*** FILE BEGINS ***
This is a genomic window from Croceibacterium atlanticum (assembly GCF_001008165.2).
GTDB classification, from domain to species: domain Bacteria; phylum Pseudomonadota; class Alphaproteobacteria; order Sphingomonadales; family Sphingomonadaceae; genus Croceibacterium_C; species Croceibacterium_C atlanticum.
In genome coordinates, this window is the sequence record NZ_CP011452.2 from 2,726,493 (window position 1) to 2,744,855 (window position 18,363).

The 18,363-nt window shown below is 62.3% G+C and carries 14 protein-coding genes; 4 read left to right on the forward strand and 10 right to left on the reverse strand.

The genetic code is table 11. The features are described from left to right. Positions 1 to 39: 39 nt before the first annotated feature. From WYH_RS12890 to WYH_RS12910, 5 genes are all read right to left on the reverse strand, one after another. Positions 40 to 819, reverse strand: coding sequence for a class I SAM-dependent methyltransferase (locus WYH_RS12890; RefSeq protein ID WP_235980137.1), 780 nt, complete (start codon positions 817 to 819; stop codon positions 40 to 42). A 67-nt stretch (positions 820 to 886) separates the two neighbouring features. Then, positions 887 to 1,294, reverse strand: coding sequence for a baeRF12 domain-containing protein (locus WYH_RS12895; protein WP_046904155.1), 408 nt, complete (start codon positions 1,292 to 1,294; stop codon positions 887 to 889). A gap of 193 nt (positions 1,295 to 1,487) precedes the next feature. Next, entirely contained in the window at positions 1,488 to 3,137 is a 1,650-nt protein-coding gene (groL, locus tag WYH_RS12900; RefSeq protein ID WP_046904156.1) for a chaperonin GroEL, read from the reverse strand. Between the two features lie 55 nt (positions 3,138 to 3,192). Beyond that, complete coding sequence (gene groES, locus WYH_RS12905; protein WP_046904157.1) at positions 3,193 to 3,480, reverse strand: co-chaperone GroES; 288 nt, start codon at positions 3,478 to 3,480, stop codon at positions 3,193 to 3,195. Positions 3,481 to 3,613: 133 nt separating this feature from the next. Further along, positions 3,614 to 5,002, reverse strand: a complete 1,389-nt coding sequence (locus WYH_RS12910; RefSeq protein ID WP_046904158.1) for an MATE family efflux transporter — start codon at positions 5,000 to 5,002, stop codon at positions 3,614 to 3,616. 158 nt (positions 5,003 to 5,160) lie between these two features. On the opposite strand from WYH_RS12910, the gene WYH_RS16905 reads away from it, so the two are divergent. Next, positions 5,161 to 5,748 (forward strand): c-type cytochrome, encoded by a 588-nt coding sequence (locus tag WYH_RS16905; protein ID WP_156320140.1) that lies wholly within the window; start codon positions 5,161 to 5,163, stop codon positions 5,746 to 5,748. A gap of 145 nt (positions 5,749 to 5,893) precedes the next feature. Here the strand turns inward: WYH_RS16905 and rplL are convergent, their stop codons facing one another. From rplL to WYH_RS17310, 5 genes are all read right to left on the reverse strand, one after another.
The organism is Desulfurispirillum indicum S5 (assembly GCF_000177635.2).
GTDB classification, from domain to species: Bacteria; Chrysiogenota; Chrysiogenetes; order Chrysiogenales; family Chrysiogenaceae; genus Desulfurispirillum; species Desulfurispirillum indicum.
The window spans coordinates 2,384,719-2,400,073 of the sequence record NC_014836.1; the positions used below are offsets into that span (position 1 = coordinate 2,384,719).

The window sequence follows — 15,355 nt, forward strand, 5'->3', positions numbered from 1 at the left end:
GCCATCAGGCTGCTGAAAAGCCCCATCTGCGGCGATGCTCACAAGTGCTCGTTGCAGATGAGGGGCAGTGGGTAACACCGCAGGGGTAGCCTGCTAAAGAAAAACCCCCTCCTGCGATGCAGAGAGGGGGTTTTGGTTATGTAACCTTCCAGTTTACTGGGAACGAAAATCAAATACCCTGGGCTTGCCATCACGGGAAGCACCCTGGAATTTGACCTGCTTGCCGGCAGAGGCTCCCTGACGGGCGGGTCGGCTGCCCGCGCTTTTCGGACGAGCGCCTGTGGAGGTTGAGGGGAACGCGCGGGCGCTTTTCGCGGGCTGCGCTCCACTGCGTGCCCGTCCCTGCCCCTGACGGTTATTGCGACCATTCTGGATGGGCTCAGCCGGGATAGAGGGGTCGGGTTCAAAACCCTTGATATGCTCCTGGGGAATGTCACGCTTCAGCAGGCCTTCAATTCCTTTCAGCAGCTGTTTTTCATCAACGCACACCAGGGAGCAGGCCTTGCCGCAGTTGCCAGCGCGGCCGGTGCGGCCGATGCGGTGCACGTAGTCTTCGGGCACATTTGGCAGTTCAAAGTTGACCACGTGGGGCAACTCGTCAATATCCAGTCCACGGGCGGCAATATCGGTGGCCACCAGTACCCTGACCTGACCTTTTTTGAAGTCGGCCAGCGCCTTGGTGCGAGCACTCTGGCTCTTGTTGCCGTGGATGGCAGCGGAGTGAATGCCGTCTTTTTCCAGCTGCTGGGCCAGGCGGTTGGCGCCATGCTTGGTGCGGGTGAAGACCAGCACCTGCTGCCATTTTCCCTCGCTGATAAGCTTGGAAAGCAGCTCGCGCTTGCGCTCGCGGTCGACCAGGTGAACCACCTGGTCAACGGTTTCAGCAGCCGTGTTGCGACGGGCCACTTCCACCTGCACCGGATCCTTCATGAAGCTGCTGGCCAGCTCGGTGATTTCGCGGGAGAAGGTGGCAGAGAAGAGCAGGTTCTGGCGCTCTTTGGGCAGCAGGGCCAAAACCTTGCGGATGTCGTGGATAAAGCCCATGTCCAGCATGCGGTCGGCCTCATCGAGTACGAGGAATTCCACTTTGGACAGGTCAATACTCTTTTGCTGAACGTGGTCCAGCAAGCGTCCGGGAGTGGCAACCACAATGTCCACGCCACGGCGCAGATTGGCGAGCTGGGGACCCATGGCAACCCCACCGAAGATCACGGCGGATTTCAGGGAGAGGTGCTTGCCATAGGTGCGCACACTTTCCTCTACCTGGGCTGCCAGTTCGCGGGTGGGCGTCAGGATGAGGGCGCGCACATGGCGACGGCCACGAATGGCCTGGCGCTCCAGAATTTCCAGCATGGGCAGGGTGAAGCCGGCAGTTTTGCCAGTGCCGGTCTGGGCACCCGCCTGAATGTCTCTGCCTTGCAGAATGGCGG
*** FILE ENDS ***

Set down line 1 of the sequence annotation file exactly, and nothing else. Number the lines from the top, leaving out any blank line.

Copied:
This is a genomic window from Croceibacterium atlanticum (assembly GCF_001008165.2).